The relationship of prenatal alcohol exposure and the postnatal environment to child depressive symptoms.

UCLA Neuropsychiatric Institute & Hospital, 760 Westwood Plaza, Room 68-265 A, Los Angeles, California 90024, USA.
Journal of Pediatric Psychology (Impact Factor: 2.91). 01/2005; 31(1):50-64. DOI: 10.1093/jpepsy/jsj021
Source: PubMed

ABSTRACT This study examined the association between prenatal alcohol exposure and child depressive symptoms, and the mediating effects of maternal and child characteristics.
Participants were 42 children aged 4-5 years and their biological mothers. Prenatal alcohol consumption was assessed by self-report of maximum drinks per drinking occasion. The Pictorial Depression Scale (PDS) measured child depressive symptoms. Mother-child interactions were assessed using the family interaction puzzle task.
Structural equation modeling indicated that prenatal alcohol exposure was associated with more negative child affect. In turn, mothers of more negative children were less emotionally connected to their children, and those children had higher levels of depressive symptomatology. Results could not be explained by current maternal drinking patterns or maternal depression.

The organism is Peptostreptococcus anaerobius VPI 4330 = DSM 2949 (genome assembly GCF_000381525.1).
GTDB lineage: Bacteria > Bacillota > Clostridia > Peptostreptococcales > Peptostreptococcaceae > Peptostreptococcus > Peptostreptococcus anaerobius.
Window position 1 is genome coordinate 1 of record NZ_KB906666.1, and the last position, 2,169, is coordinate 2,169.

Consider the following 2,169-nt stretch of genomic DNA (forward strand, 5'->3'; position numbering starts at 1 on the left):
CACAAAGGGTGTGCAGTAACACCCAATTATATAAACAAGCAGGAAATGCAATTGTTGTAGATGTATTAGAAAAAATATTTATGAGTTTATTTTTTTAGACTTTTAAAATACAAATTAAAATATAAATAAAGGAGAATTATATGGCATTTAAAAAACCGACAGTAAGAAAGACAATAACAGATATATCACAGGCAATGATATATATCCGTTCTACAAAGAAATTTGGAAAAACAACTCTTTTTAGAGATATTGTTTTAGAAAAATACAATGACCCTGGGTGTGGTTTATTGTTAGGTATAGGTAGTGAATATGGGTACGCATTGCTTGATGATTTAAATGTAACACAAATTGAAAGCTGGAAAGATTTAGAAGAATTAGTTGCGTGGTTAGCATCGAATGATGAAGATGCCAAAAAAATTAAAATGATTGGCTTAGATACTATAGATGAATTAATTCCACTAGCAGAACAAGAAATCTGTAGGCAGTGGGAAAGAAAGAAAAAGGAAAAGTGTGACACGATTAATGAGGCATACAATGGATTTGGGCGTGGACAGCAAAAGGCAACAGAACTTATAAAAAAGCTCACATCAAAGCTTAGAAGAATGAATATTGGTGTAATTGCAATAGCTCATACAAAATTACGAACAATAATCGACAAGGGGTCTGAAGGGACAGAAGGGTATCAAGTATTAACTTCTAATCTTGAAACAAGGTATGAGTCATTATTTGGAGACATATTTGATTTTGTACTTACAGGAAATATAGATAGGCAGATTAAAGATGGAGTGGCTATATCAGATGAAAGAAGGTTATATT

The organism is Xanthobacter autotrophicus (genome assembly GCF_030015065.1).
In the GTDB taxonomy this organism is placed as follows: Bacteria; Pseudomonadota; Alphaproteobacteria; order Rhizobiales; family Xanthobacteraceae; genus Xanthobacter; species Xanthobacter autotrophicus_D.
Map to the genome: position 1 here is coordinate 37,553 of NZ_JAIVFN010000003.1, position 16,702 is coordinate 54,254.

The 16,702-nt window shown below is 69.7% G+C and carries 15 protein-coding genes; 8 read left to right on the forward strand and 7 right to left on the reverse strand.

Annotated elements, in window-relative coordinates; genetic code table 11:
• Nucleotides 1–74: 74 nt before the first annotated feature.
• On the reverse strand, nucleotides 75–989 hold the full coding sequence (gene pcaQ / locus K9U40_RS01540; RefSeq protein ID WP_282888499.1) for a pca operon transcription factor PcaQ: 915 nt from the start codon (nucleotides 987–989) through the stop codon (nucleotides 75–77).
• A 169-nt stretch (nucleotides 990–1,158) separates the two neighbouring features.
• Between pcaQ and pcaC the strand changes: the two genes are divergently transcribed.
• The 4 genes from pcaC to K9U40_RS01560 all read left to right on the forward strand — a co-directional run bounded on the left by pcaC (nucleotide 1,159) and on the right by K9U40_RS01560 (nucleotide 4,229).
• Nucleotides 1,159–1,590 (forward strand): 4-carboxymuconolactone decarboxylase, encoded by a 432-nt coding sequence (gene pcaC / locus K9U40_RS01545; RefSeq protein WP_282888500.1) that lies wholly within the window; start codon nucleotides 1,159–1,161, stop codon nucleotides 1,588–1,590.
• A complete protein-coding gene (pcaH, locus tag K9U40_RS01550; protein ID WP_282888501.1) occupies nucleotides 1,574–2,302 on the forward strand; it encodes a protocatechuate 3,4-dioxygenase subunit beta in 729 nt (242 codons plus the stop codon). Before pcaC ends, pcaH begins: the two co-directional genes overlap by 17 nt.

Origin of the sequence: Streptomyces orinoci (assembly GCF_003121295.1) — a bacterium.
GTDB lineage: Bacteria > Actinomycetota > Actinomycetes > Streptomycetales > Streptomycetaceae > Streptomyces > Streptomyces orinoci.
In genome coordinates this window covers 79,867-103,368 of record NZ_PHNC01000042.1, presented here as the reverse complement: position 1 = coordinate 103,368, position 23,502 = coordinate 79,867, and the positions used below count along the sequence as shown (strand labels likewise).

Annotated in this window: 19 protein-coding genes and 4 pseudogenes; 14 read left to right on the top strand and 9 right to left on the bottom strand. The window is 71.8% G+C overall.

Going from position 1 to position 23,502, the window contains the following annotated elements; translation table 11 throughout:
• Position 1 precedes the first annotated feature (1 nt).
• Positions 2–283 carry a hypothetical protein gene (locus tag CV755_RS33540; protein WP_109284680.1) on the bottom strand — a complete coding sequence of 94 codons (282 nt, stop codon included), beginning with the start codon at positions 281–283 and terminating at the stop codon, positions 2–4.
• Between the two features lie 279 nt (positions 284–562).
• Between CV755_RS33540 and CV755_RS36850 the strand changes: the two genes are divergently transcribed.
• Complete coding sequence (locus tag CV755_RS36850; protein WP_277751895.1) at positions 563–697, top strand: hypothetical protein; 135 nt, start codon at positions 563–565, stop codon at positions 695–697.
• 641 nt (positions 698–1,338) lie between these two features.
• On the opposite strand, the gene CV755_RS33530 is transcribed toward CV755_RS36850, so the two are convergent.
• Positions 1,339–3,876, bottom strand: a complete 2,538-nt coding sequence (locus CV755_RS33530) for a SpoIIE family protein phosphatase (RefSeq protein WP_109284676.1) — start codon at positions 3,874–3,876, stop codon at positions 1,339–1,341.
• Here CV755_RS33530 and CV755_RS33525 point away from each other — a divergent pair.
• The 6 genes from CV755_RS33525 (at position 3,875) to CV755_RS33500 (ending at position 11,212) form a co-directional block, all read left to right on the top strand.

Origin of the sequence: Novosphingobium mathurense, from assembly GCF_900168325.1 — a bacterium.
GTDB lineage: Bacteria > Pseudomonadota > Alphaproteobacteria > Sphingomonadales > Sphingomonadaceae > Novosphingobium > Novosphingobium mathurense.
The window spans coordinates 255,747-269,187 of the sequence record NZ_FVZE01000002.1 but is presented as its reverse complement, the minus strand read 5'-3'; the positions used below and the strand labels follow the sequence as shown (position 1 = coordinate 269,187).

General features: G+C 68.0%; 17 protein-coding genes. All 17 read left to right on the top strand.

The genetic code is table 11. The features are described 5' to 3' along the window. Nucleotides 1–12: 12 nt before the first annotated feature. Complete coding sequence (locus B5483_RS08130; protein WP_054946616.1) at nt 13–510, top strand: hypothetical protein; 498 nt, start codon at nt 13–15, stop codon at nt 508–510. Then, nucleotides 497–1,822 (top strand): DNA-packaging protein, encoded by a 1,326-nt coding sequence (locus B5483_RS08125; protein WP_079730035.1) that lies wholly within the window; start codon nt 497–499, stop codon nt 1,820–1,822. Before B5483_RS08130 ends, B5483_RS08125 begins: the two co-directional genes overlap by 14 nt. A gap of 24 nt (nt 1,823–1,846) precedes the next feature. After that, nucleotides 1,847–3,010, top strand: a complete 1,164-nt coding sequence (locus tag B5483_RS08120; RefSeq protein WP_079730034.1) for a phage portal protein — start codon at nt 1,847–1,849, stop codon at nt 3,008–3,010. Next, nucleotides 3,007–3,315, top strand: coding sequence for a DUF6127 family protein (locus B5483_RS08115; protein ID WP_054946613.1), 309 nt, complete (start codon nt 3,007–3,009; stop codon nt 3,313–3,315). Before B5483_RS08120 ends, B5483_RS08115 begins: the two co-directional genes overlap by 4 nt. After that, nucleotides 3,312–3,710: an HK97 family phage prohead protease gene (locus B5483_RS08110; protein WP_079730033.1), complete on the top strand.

Study findings highlight the importance of examining prenatal alcohol exposure as a risk factor in the prediction of childhood-onset depression and the environmental mechanisms that may mediate that relationship.

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